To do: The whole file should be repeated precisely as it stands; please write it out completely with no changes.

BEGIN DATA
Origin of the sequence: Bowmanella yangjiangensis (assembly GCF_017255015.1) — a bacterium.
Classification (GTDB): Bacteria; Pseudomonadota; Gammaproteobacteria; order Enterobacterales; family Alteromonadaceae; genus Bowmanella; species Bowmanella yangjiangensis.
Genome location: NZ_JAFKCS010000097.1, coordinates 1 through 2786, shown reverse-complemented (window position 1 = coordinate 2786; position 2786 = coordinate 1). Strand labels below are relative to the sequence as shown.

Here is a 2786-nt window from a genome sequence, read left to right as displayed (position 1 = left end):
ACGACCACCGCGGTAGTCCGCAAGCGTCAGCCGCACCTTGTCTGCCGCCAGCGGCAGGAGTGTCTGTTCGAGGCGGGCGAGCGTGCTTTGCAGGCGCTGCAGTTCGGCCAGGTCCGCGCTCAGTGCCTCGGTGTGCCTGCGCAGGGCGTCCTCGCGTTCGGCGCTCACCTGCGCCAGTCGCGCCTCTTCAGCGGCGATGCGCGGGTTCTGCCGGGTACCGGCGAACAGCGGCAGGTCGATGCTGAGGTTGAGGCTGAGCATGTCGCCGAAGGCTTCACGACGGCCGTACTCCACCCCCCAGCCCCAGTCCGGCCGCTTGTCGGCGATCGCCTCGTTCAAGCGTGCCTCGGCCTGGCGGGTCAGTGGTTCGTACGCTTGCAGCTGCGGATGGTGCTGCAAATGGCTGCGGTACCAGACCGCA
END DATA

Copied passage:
Origin of the sequence: Bowmanella yangjiangensis (assembly GCF_017255015.1) — a bacterium.
Classification (GTDB): Bacteria; Pseudomonadota; Gammaproteobacteria; order Enterobacterales; family Alteromonadaceae; genus Bowmanella; species Bowmanella yangjiangensis.
Genome location: NZ_JAFKCS010000097.1, coordinates 1 through 2786, shown reverse-complemented (window position 1 = coordinate 2786; position 2786 = coordinate 1). Strand labels below are relative to the sequence as shown.

Here is a 2786-nt window from a genome sequence, read left to right as displayed (position 1 = left end):
ACGACCACCGCGGTAGTCCGCAAGCGTCAGCCGCACCTTGTCTGCCGCCAGCGGCAGGAGTGTCTGTTCGAGGCGGGCGAGCGTGCTTTGCAGGCGCTGCAGTTCGGCCAGGTCCGCGCTCAGTGCCTCGGTGTGCCTGCGCAGGGCGTCCTCGCGTTCGGCGCTCACCTGCGCCAGTCGCGCCTCTTCAGCGGCGATGCGCGGGTTCTGCCGGGTACCGGCGAACAGCGGCAGGTCGATGCTGAGGTTGAGGCTGAGCATGTCGCCGAAGGCTTCACGACGGCCGTACTCCACCCCCCAGCCCCAGTCCGGCCGCTTGTCGGCGATCGCCTCGTTCAAGCGTGCCTCGGCCTGGCGGGTCAGTGGTTCGTACGCTTGCAGCTGCGGATGGTGCTGCAAATGGCTGCGGTACCAGACCGCA